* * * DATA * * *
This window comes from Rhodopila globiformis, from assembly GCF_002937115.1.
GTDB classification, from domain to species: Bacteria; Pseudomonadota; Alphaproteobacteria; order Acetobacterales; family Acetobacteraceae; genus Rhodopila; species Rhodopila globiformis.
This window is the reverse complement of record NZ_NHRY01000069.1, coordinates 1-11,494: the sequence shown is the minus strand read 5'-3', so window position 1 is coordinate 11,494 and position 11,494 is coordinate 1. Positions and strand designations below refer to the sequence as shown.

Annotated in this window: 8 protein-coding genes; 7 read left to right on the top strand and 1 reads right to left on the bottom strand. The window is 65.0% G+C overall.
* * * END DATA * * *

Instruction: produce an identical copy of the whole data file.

This window comes from Rhodopila globiformis, from assembly GCF_002937115.1.
GTDB classification, from domain to species: Bacteria; Pseudomonadota; Alphaproteobacteria; order Acetobacterales; family Acetobacteraceae; genus Rhodopila; species Rhodopila globiformis.
This window is the reverse complement of record NZ_NHRY01000069.1, coordinates 1-11,494: the sequence shown is the minus strand read 5'-3', so window position 1 is coordinate 11,494 and position 11,494 is coordinate 1. Positions and strand designations below refer to the sequence as shown.

Annotated in this window: 8 protein-coding genes; 7 read left to right on the top strand and 1 reads right to left on the bottom strand. The window is 65.0% G+C overall.